-Side-to-Side Tension. I like a bit on my covers to pull them tight so that water doesn't pool on top. Dan Cooke, who obviously knows 100 times more about covers than I ever will, doesn't tension his. Even with an un-tensioned cover you won't get that much water on top, and I don't think the reduction in wind effect on the boat will be much different whichever way you go.
-Front to back tension: Dan's covers don't need it because the snaps hold everything in place. The way I do my covers (with side-to-side tension) you also need some from front to back. If you go this route, I'd suggest molding some kydex around the thwart and using bungee, er, I mean shock cord, on the nose. Make it plenty short so it will pull nice and tight. Hook the nose on first, pull back, pop the kydex clips over the rear of the thwart, and you have the front-to-back tension taken care of.
- To coam or not to coam - I have used a bit of a coaming on each of the three covers that I have done. I did it on the first one, the one that Ness currently has, because I paddle on the Chesapeake Bay and I wanted something that would kick the water aside if I misjudged conditions and accidentally took a bit over the bow. The cover I got from Dan for my Voyager, which was one of his standard covers, did not have one. Again, Dan has done a lot of covers over the years, and I've only done three, so you might want to think about whose lead you are going to follow.
-I think you mentioned shock cord running side-to-side. You won't need it to hold the clips on, and if you are looking for side-to-side support for the cover, IMHO it would be easier to use a single piece of kydex.

Kydex Clip design thoughts:
I had actually started doing a cover for my wife's Merlin II and would not require any fittings permanently attached to the boat, so I have given this a little bit of thought, with the key word being little. I had considered a couple of possibilities.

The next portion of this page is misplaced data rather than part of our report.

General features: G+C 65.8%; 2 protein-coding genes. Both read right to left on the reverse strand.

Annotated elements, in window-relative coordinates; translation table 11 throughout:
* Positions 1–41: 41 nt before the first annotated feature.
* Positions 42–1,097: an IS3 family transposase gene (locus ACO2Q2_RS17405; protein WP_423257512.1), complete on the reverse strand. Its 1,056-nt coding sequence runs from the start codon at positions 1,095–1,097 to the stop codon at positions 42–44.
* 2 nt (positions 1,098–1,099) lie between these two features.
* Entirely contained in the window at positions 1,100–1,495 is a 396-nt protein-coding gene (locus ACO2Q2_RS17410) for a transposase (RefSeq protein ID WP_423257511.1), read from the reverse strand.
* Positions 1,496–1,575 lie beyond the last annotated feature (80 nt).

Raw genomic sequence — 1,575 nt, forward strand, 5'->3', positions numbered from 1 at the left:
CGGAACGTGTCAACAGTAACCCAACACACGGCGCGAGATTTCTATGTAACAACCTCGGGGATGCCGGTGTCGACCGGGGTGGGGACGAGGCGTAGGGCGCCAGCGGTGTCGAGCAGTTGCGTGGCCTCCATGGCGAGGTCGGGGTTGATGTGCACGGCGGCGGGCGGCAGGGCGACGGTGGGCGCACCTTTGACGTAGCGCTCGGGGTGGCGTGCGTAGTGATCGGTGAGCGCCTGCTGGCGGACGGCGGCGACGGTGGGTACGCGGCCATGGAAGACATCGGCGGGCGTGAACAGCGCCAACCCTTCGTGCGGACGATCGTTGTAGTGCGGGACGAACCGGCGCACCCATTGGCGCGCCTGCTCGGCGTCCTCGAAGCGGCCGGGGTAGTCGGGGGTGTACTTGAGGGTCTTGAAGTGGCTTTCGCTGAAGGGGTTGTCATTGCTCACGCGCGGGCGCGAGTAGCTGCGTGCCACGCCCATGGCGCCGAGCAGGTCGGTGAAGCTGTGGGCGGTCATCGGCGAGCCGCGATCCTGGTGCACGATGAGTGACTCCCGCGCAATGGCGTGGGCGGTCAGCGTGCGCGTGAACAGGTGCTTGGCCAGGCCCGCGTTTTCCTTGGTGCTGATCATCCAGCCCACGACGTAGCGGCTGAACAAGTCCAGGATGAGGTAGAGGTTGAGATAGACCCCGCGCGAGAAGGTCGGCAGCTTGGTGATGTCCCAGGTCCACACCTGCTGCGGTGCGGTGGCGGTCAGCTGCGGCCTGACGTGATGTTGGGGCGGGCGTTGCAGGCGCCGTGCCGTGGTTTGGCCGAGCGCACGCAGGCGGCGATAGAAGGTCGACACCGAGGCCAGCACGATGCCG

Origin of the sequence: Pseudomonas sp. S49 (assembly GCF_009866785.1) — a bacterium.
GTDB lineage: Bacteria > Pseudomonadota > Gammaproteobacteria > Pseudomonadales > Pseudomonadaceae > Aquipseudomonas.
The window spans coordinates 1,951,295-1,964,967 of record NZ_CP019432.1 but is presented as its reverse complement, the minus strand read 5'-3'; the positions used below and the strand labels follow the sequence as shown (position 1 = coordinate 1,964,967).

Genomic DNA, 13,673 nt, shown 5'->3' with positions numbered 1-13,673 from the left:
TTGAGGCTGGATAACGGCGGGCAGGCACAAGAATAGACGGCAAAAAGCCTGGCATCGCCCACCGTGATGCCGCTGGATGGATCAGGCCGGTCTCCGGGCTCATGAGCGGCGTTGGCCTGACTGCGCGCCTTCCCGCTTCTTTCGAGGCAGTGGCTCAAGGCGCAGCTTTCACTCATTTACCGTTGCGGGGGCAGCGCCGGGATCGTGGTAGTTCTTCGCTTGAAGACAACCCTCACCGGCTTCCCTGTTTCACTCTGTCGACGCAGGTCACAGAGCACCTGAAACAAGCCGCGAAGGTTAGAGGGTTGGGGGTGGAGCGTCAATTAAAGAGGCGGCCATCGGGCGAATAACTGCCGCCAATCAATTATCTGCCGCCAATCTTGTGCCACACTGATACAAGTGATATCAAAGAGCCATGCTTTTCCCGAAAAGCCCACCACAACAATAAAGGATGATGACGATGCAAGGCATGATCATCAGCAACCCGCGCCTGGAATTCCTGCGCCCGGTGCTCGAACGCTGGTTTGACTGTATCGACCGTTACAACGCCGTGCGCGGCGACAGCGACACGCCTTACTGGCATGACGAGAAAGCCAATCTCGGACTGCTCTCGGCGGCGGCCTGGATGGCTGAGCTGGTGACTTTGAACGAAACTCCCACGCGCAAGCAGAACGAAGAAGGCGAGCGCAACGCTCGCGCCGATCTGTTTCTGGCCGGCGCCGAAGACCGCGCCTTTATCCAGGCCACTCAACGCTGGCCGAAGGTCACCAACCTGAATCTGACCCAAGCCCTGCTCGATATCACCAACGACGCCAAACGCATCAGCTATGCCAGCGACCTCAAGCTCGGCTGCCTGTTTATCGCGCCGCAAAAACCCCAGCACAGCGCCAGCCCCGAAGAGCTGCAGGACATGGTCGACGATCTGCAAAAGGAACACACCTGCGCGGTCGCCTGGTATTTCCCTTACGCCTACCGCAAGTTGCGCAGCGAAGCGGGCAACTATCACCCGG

1. Attach the clips to the cover, but don't bother with side-to-side tensioning.
2. Fabricate clips that would incorporate something that could also serve as a shock cord hold down. To do this, you would want to leave the kydex on the outside of the hull a bit long. The first think I would try would be molding a downward-facing half circle into the lower part of the clip.

I'll try to get some picture taken tomorrow - assuming I can corner my wife or son long enough to borrow a camera. I may even try to mold a couple of sample clips so that you can see what I'm trying to explain. Heck, I might even order in some more kydex and do a cover for my wife's Merlin II or a replacement for the ugly-a** thing I have on my current Osprey.

And please remember, you didn't pay a cent for the forgoing advice, and it may be worth exactly what you paid for it. LOL

edit: For attaching the kydex clips to the cover, I'm going to try using webbing instead of sewing the clips directly to the cover fabric. It sounds like a good idea, so there is probably something wrong with it, but I'm going to give it a shot anyway.

A quick note about safety and Kydex
When Kydex gets too hot (IIRC ~400 degrees) it creates a very potent toxic gas (HCl). So be careful and make sure you’re in a well ventilated area, because accidental overheating is easy.

Don’t they call canoes with decks


But then again a canoe hull would put it in the tank class.

Paddlin’ on


got me one er dem, too, but it’s easier to get to der beanie weenies widdout der hard dex. Wise guy LOL



concept cover made - see separate post
I did up a quick cover to check out the concept. It’s posted under “Merlin II/Magic spray cover concept”. It looks to me like the idea will work, although getting the rig just right will probably take a little bit of experimenting - or maybe just someone a bit smarter than me, and that shouldn’t be hard to find!

Problem may be solved

– Last Updated: Oct-20-08 11:14 AM EST –

without any heat-molding. Look at Paddlingpika's covers in this thread.



c2g: Thanks a million for your thoughts. Luckily I have no materials on hand, so I cannot rush off and start sewing. I plan on giving this much more thought over the next several months. ANd while I wouldn't need a pinat of plasma as Mike may have needed after a sewing project, it still is a daunting undeavour.